The Florida SunSentinel reported that Florida’s coast has been impacted by one of the greatest environmental disaster’s in American history, the BP Gulf oil spill. From the SunSentinel:
Tar balls and tar patties washed up on beaches around Pensacola on Friday, in what — after several false alarms — appears to be the spill’s first direct impact on the state.
South Florida and the Keys, home to world-class natural treasures and multibillion-dollar tourist industries, have so far avoided any oil. But currents churning in the Gulf still could bring some, and the Keys already have seen some reservations canceled for weddings and large meetings. . . .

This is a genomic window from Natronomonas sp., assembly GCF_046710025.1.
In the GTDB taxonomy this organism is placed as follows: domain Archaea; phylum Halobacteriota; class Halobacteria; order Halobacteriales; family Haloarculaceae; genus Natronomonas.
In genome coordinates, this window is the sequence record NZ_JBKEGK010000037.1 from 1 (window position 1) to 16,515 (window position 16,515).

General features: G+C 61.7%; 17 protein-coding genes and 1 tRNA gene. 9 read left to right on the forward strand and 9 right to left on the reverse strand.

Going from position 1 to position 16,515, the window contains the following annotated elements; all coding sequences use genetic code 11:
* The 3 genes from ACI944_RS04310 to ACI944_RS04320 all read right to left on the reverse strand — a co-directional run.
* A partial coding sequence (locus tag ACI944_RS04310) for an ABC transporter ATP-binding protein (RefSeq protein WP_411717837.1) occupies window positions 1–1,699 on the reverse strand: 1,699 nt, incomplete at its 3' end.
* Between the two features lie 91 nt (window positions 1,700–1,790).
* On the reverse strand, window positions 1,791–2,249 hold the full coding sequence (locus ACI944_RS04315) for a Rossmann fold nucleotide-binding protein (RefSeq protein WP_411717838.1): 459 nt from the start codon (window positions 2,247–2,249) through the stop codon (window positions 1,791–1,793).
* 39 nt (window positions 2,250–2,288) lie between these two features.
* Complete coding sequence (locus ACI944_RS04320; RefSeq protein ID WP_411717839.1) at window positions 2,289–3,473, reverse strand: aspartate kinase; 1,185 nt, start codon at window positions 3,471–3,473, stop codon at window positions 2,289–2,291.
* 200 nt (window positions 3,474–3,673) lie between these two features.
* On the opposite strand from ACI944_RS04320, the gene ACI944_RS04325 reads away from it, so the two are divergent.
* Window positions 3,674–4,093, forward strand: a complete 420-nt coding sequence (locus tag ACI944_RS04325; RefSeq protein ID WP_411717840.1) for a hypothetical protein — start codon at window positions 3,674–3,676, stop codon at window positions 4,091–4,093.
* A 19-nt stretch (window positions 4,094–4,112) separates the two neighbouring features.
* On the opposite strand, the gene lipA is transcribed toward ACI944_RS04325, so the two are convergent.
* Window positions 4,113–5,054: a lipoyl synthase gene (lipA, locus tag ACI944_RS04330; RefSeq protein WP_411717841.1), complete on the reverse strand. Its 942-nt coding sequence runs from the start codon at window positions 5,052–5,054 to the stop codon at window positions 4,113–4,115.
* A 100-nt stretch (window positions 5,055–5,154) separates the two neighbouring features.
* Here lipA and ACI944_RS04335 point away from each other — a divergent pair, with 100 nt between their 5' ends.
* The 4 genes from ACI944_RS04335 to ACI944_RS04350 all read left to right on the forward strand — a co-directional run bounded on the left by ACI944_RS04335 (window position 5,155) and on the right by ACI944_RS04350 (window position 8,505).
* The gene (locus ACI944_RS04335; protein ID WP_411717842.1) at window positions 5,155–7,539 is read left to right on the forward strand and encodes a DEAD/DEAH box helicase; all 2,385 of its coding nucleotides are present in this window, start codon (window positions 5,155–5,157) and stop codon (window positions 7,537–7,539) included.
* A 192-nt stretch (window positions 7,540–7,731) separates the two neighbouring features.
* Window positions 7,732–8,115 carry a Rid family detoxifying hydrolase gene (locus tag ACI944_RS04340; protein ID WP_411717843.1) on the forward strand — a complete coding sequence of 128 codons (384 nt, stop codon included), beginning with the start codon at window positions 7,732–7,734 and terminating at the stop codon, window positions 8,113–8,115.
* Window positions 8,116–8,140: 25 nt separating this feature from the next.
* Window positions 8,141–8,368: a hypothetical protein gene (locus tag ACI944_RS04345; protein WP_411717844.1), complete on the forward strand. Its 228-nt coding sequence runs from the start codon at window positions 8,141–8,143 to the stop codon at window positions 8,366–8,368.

It’s unclear whether South Florida will remain unblemished, as oil continued pouring from the ocean floor, replenishing the rust-colored slicks on the surface of the Gulf. A significant but unknown amount of oil is suspended beneath the surface, at depths of hundreds or thousands of feet. Scientists say these undersea plumes could constitute a significant threat to the state’s environment, but they can’t say how much oil is there, where it is and where the ocean currents could take it.
The cost of the oil spill is mounting every day with no end in sight. If the oil hits South Florida beaches it’s estimated the cost could reach $15 million per day. The costs, of course, do not take into account the unmeasurable damage to the environment and the species impacted by the oil leak.